Amazon became the second company ever to reach a trillion-dollar market value on Tuesday, quickly matching the historic milestone Apple reached last month. Together, the two tech companies command a vast amount of wealth, representing about 8 percent of the S&P 500’s overall value. But while the news is great for investors, it’s sure to elicit mixed feelings in everyone else.
On the one hand, let’s admit it: Amazon is an unequivocal American success story. As David Streitfeld points out in The New York Times, the company has pursued ambitious goals without catering to the short-term demands of the stock market, finding new ways to entice and delight shoppers in the process. Much of its enormous valuation is based on the perception that the company is playing a shrewd long game. And there’s been a sense for some time that, even if its retail business is losing billions now, Amazon will still find ways to own the future.
But the question is whether Amazon’s future is one we’re going to want to live in. Just days before the company joined the 13-figure club, Vermont’s Democratic Senator Bernie Sanders announced his plan to propose legislation—inspired by H. Claire Brown’s reporting on the high rates of participation in the Supplemental Nutrition Assistance Program (SNAP, formerly known as food stamps) among Amazon employees—that would compel the company to reduce its employees’ reliance on food stamps and pay its warehouse workers a fairer wage. “All over this country, many Amazon employees, who work for the wealthiest person on Earth, are paid wages so low they can’t make ends meet,” Sanders wrote in his statement. “That is absurd.”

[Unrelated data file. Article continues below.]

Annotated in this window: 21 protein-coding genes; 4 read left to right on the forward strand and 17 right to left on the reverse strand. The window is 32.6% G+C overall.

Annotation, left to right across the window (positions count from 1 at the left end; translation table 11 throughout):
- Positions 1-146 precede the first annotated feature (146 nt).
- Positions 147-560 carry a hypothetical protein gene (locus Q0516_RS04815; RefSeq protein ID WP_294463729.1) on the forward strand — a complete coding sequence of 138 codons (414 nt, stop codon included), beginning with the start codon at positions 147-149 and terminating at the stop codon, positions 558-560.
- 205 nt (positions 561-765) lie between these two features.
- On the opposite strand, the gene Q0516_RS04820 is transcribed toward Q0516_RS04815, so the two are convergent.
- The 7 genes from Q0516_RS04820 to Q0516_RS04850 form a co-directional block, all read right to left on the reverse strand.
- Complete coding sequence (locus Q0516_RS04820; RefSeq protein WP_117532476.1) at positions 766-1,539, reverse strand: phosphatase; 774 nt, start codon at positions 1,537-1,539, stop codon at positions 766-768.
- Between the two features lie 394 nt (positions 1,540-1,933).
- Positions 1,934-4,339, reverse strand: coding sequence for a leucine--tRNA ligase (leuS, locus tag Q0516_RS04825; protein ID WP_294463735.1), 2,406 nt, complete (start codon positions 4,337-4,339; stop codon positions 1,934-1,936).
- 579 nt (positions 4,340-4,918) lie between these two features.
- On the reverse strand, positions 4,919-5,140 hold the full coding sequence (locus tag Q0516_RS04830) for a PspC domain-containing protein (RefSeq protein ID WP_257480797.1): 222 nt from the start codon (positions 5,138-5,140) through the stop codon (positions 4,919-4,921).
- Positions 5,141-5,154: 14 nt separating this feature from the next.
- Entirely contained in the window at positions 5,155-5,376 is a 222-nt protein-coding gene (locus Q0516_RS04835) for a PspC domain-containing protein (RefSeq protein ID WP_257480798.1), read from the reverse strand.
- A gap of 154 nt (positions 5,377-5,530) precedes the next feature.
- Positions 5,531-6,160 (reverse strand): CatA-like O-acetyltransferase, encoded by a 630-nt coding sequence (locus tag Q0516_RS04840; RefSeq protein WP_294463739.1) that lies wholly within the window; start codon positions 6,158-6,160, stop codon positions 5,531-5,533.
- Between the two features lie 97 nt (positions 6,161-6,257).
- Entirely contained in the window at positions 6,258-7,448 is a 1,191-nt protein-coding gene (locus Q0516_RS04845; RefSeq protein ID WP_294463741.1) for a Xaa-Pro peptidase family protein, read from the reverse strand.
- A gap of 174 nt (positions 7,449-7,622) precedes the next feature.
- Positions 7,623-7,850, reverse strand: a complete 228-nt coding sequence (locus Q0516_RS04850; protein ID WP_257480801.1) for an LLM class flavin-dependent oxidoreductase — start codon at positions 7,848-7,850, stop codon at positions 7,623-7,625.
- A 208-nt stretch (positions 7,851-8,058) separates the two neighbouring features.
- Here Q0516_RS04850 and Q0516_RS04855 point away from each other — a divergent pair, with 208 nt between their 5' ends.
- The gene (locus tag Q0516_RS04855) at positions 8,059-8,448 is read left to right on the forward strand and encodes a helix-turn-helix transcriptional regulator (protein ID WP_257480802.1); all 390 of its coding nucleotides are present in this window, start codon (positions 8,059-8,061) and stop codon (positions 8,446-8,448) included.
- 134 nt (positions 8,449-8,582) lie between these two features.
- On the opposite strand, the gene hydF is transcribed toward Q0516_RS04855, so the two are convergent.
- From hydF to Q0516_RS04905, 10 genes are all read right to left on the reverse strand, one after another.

Taken together, these developments highlight Amazon’s janus-faced public reputation: Where some see Amazon the innovator, others see Amazon the corporate tyrant. Which is part of what makes a pair of new studies so fascinating. The first, published by the online review site Yelp, suggests that, for some, Amazon has become the embodiment of a kind of virulent corporate evil—its very name is enough to freak out a vocal group of consumers. But the second suggests that it doesn’t really matter whether or not Amazon is winning the PR war. Loved or loathed, the company has found new ways to drive engagement at Whole Foods Market stores across the country, with a remarkable uptick in foot traffic since it took control of the grocery chain a year ago last week.